Business and Society

CSR Needs CPR: Corporate Sustainability and Politics
by Thomas P. Lyon, Magali A. Delmas, John W. Maxwell, Pratima (Tima) Bansal, Mireille Chiroleu-Assouline, Patricia Crifo, Rodolphe Durand, Jean-Pascal Gond, Andrew King, Michael Lenox, Michael Toffel, and David Vogel

Engaging Employees as Social Innovators
by Philip Mirvis and Bradley Googins

ESOP Plus Benefit Corporation: Ownership Culture with Benefit Accountability
by Nancy Kurland

Managing Technology

Responding to a Potentially Disruptive Technology: How Big Pharma Embraced Biotechnology
by Julian Birkinshaw, Ivanka Visnjic, and Simon Best

New-Technology Startups Seeking Pilot Customers: Crafting a Pair of Value Propositions
by Marc Wouters, James C. Anderson, and Markus Kirchberger


Core Concepts

Corporate Political Responsibility (CPR) (2:45)
Of the Fortune 500 companies, 80% now issue sustainability reports, and interest in Corporate Social Responsibility (CSR) has been growing. But CSR is not enough. Today's companies must learn to operate transparently in the political arena.

From the Blog

Beyond Environmentalism: Corporate Sustainability and Political Responsibility
Sustainable business models come from corporations embracing their Corporate Social Responsibility (CSR) and Corporate Political Responsibility (CPR) – both in letter and spirit. CSR reports from companies is becoming a standard; but are there vital political metrics companies omit in their transparency reports? (more)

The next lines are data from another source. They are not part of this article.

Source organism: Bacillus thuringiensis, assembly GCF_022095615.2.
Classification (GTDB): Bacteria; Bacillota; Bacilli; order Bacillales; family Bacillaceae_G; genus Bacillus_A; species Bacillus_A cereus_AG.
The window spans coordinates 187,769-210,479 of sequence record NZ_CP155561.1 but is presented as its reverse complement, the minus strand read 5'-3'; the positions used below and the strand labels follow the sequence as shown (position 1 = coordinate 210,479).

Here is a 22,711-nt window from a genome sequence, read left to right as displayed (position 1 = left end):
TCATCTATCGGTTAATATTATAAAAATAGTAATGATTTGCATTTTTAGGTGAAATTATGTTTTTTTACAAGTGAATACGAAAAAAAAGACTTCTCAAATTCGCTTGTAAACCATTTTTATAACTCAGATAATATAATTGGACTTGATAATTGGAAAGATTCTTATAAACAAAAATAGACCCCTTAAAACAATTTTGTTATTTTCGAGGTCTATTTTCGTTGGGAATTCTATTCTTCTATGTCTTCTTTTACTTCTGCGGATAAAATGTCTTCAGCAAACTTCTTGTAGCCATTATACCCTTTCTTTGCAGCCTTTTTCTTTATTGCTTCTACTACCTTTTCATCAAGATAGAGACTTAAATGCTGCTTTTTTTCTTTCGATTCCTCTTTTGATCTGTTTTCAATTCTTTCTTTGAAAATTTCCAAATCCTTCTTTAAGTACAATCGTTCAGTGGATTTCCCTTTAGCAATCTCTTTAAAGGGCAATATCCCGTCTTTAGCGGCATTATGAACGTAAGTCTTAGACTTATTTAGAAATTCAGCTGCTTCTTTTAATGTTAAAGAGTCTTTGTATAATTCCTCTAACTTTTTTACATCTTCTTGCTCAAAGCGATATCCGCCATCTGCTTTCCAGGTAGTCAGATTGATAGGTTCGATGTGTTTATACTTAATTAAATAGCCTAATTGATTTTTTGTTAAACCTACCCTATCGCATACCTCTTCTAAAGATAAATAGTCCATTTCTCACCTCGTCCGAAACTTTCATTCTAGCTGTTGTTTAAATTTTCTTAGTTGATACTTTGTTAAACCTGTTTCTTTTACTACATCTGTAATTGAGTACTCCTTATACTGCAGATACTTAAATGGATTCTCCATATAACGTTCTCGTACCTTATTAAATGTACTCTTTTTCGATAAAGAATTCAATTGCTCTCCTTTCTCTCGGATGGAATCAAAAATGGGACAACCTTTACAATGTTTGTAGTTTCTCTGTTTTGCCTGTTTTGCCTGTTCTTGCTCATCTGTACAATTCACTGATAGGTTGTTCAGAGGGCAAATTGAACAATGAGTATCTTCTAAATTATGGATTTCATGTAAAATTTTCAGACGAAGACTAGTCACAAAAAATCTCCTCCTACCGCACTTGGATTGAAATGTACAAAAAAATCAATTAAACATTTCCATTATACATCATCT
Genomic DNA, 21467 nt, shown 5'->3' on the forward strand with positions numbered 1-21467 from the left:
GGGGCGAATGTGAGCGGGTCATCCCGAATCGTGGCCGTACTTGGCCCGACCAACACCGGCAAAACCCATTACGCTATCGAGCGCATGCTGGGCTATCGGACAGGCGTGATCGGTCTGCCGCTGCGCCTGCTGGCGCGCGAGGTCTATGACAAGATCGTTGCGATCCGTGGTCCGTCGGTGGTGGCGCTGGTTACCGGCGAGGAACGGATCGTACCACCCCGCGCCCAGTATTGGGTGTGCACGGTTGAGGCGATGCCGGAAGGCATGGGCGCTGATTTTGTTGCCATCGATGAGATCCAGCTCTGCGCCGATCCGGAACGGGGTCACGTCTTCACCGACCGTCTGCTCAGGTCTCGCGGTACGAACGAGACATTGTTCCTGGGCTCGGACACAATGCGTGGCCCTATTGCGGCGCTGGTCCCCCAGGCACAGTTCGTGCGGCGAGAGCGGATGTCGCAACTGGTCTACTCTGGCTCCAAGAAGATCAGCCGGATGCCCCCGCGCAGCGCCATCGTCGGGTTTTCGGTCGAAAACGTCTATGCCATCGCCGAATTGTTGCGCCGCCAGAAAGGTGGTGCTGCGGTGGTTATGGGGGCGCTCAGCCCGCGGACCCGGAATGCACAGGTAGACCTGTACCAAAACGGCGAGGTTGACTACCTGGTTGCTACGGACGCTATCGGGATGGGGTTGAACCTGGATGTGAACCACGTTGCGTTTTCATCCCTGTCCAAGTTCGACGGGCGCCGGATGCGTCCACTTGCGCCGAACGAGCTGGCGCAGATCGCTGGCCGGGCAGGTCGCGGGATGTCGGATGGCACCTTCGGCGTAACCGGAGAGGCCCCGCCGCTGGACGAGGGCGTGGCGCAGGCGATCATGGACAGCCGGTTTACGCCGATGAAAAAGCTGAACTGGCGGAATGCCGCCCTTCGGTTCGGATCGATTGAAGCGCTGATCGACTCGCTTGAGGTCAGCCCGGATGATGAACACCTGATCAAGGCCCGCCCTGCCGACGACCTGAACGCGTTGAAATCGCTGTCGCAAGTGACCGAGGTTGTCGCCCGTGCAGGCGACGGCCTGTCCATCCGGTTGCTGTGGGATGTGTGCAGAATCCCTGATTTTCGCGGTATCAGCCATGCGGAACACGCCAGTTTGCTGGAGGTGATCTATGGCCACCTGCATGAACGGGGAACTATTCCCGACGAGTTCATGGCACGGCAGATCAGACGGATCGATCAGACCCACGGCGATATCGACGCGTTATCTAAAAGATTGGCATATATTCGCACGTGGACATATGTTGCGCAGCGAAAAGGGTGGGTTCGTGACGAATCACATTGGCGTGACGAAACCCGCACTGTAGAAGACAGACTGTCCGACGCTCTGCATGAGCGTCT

More Than a Clean Cup: Can Starbucks Innovate from Within?
Following its recent implicit bias training, Starbucks has a unique opportunity to engage frontline employees by asking how they would reduce racial bias in their stores. The company could gain more engaged employees and reduce turnover by turning its employees into corporate social innovators. (more)

United We Fall: An Analysis of ESOP Work Culture
A recent CMR article analyzes the synergy of logics in Employee Stock Ownership Plans (ESOP) and benefit corporations. ESOPs have long been touted to increase a sense of ownership throughout an organization. So why did United Airlines venture into ESOPs fail? (more)

Growth and Disruption: Big Pharma's Response to Medical Marijuana
The pharmaceutical industry faces disruption with the rise of medical marijuana. The way firms responded to a similar shift with the advent of biotechnology could indicate future trends for Big Pharma.(more)

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